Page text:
Essay On Ethical Hunting

2017 Words 9 Pages
Position Statement

We here at AUTESH (Auburn Tigers for Ethical and Safe Hunting) are a non-profit pro-hunting organization that promotes the practice of safe and ethical hunting through education and example. Hunting, as a source of sustenance by humans, has been commonplace before even the first cave paintings arose. However, in an increasingly developed world, hunting is surrounded by controversy. Although hunting has greatly evolved from the days of primal humans, so have humans and technology. What was once the primary mode of supplying food has become more of a choice in today 's world. Hunting is still the way a lot of people produce food for themselves and families, but it also a form of recreation, a form of population control, and even a sport for others. There are many anti-hunting groups and others that share the strong opinion that hunting is both cruel, unethical, and detrimental to wild game species populations. These groups are constantly pushing for the bans of this “blood sport”. However, this is simply not a factual argument and little scientific data, if any, supports these claims. In the remainder of this paper the facts that support ethical hunting will be examined,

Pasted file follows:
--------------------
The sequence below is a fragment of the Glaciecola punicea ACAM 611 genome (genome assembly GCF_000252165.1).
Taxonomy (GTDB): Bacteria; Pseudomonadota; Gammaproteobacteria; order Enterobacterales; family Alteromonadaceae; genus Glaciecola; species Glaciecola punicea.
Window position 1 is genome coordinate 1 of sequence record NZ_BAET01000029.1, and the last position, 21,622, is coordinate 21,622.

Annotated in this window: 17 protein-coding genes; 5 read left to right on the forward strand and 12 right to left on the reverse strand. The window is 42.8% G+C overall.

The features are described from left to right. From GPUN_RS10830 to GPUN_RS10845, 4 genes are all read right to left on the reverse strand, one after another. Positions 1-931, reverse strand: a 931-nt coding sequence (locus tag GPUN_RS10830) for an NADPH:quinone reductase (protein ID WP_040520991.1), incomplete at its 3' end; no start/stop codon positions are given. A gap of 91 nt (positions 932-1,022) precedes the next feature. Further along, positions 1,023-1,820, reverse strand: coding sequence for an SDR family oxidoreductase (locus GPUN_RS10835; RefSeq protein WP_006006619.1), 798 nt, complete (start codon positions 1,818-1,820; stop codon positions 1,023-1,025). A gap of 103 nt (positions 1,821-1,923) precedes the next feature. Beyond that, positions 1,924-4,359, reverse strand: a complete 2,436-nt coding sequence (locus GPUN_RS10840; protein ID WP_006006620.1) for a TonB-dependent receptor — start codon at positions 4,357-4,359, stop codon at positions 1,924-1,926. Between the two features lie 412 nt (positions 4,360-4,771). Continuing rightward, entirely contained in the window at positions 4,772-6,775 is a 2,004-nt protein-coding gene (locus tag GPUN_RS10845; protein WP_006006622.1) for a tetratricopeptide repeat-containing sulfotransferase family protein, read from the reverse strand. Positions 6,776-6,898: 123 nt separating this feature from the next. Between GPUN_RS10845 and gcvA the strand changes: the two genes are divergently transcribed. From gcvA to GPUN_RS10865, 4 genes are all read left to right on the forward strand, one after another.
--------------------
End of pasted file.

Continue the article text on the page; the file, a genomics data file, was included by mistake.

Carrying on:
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Michael R. Conover, author of Effect of Hunting and Trapping on Wildlife Damage, gives many examples of hunters harvesting enough to prevent, or reduce the levels of damage by wildlife. Damages of uncontrolled populations can be crop damage, crashes and peaks in wildlife populations, spread of disease, damage to non-game species, and exceeding carrying capacity of land. Some damaging wildlife species are whitetail deer, woodchucks, raccoons, rabbits, and waterfowl (Conover 2001). All of these species are game species that are harvested by hunters. While the monetary value of preventing these damages can be calculated, the more ecologically important aspects

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